The Golden Twenties was a vibrant period in the history of Berlin, Germany, Europe and the world in general. After the Greater Berlin Act the city became the third largest municipality in the world. and experienced its heyday as a major world city. It was known for its leadership roles in science, the humanities, music, film, higher education, government, diplomacy, industries and military affairs.
The Weimar Republic era began in the midst of several major movements in the fine arts. German Expressionism had begun before World War I and continued to have a strong influence throughout the 1920s, although artists were increasingly likely to position themselves in opposition to expressionist tendencies as the decade went on.A sophisticated, innovative culture developed in and around Berlin, including highly developed architecture and design (Bauhaus, 1919–33), a variety of literature (Döblin, Berlin Alexanderplatz, 1929), film (Lang, Metropolis, 1927, Dietrich, Der blaue Engel, 1930), painting (Grosz), and music (Brecht and Weill, The Threepenny Opera, 1928), criticism (Benjamin), philosophy/psychology (Jung), and fashion. This culture was often considered to be decadent and socially disruptive by rightists.
This outstanding footage was filmed by the iconic Billy Wilder in the summer of 1929 in Berlin. The footage is an extract of Wilder’s silent film “Menschen am Sonntag” (People on Sunday).
The 3-minute footage depicts a random, lazy Berlin Sunday in the summer of 1929.
The film was a major hit when it was released in Germany in 1930. Five of the people who worked on the film went on to direct films in Hollywood: Curt Siodmak, his brotherRobert Siodmak, Edgar G. Ulmer, Fred Zinnemann and Billy Wilder.
Billy Wilder was an Austrian-born American filmmaker, screenwriter, producer, artist and journalist, whose career spanned more than 50 years and 60 films. He is regarded as one of the most brilliant and versatile filmmakers of Hollywood’s golden age. Wilder is one of only five people to have won Academy Awards as producer, director and screenwriter for the same film (The Apartment), and was the first person to accomplish this.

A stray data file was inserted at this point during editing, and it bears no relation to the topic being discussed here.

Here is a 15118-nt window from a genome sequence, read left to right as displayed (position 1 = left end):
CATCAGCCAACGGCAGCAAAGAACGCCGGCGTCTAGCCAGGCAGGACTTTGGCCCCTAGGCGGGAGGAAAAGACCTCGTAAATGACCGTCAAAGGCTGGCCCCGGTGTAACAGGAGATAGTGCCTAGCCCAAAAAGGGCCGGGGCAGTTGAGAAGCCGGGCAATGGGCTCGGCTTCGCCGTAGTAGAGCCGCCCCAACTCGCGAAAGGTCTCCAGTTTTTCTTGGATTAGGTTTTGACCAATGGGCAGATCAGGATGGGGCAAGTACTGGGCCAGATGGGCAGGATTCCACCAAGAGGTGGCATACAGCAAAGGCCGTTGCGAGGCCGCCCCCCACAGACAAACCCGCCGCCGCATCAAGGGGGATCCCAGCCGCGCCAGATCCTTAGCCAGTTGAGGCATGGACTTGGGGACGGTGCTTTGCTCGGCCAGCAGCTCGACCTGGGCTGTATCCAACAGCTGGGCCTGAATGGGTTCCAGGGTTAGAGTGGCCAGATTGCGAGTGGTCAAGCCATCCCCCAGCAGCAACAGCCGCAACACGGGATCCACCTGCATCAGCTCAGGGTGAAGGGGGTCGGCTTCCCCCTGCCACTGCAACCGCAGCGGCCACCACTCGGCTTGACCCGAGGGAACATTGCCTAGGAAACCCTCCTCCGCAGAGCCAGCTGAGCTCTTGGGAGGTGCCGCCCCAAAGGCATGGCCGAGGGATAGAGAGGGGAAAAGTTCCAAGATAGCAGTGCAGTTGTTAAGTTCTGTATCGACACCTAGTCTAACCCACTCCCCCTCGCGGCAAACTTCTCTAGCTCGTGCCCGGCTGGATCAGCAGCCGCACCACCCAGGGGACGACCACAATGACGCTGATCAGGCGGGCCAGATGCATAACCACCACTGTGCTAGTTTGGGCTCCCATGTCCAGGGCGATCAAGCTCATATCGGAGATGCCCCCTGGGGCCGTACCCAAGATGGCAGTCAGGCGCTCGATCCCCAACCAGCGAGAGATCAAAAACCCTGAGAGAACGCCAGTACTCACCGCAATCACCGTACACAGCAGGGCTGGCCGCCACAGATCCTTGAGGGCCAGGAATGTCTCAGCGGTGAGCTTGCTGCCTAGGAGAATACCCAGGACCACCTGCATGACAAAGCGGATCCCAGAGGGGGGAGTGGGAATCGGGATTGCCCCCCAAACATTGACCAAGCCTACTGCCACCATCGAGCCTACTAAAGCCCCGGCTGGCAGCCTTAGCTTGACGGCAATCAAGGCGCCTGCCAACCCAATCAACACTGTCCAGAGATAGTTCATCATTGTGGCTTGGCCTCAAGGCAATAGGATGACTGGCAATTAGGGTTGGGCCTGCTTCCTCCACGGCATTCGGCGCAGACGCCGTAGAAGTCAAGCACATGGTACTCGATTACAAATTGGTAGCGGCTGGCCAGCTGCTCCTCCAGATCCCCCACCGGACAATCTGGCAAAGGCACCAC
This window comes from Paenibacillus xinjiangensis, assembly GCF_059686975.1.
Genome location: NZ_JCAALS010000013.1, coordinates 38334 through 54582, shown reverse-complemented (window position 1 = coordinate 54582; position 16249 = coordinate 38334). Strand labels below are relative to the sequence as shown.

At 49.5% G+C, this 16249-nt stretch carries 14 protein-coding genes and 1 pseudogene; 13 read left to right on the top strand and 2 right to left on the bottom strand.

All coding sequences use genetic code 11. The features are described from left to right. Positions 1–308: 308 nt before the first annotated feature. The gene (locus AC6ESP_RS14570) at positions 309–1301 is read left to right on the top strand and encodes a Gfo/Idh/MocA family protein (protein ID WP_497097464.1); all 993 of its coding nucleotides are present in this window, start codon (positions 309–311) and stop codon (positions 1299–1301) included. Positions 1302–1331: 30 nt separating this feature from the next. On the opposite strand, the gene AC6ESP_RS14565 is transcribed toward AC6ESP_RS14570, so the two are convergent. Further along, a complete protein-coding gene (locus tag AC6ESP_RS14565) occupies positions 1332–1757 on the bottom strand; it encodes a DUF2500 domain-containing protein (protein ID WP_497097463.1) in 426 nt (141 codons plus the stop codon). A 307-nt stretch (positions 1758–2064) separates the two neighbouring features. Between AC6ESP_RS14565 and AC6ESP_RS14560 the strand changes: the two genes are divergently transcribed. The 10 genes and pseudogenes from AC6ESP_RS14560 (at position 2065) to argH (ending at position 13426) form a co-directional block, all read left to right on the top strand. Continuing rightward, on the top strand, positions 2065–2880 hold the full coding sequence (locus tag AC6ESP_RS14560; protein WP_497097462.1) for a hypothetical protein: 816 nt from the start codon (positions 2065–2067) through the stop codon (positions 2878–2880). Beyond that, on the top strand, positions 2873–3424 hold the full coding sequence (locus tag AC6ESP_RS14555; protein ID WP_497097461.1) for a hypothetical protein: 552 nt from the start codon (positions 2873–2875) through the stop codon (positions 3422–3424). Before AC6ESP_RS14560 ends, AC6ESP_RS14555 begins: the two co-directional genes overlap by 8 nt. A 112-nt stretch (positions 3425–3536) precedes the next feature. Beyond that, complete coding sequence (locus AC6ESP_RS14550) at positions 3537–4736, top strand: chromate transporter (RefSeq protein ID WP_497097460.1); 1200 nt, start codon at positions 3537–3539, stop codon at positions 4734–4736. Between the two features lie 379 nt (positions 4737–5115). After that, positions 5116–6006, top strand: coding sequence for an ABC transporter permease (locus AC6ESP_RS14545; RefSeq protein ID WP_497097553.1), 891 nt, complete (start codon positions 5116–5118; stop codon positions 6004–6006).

Wilder became a screenwriter in the late 1920s while living in Berlin. After the rise of the Nazi Party, Wilder, who was Jewish, left for Paris, where he made his directorial debut. He moved to Hollywood in 1933, and in 1939 he had a hit when he co-wrote the screenplay for the screwball comedy Ninotchka. Wilder established his directorial reputation with Double Indemnity (1944), a film noir he co-wrote with crime novelist Raymond Chandler. Wilder earned the Best Director and Best Screenplay Academy Awards for the adaptation of a Charles R. Jackson story The Lost Weekend (1945), about alcoholism. In 1950, Wilder co-wrote and directed the critically acclaimed Sunset Blvd.Wilder died in 2002 of pneumonia at the age of 95 after battling health problems, Including cancer, in Los Angeles and was interred in the Westwood Village Memorial Park Cemetery in Westwood, Los Angeles near Jack Lemmon and Walter Matthau. Marilyn Monroe’s crypt is located in the same cemetery. Wilder died the same day as two other comedy legends: Milton Berle and Dudley Moore. The next day, French newspaper Le Monde titled its first-page obituary, “Billy Wilder dies. Nobody’s perfect”, quoting the final gag line in Some Like It Hot.